On a day-to-day basis, it can be hard to notice gradual changes in the plants and landscapes around us. But comparing landscapes across extended time periods can illustrate striking changes.
As part of my dissertation research, I’ve been using aerial photographs to examine how tree cover in Ozark glade landscapes has changed between 1939 and 2014.
Tree and shrub cover has greatly expanded in Ozark dolomite glades (rocky, dry calcareous grasslands) since 1939, when most glades had relatively few trees. Today, some–but not all–glades that have been managed with prescribed fire and mechanical thinning remain nearly as open as they were in 1939. But most glades, and nearly all unmanaged glades that never burn, have become partly–or completely–covered in trees and shrubs.
Here some examples of changes in glade landscapes in the Ava District of Mark Twain National Forest.
These images sequence through (1) a 1939 image, (2) a 2014 image, (3) a 2014 false color image, and (4) overlay of fire unit for areas that are burned (in pink). The false color image shows cedars in dark green, broadleaf trees and shrubs in light green, and open grassland in orange.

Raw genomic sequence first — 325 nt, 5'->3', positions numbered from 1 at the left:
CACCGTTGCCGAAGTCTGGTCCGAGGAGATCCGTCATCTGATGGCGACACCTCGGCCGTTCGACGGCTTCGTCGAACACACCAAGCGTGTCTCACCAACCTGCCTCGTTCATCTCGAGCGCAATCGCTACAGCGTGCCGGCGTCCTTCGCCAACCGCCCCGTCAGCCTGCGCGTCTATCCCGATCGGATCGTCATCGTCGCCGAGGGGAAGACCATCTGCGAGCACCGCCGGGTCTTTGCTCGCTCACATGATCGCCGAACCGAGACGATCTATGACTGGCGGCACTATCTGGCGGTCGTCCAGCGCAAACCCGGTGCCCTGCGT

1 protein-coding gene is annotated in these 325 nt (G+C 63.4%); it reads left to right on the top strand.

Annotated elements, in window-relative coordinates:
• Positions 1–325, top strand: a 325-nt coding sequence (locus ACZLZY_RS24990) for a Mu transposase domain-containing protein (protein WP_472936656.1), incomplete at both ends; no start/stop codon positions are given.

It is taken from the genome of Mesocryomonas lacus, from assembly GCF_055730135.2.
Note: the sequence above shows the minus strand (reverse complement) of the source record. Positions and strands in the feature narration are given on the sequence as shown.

Below: McClurg glade. On the left side of the photo is unmanaged glade that has become filled with cedars. On the right side, an area that has been mechanically thinned and frequently burned remains open. Local ecologists consider this one of the highest quality remnant glades in the Ozarks.
Below: a glade in the Hercules Glades Wilderness that has not been burned for many decades:
Below: A glade that has been regularly burned over recent decades but still has noticeably higher woody vegetation cover than it did in 1939.
Below: A glade complex that has been unburned for decades: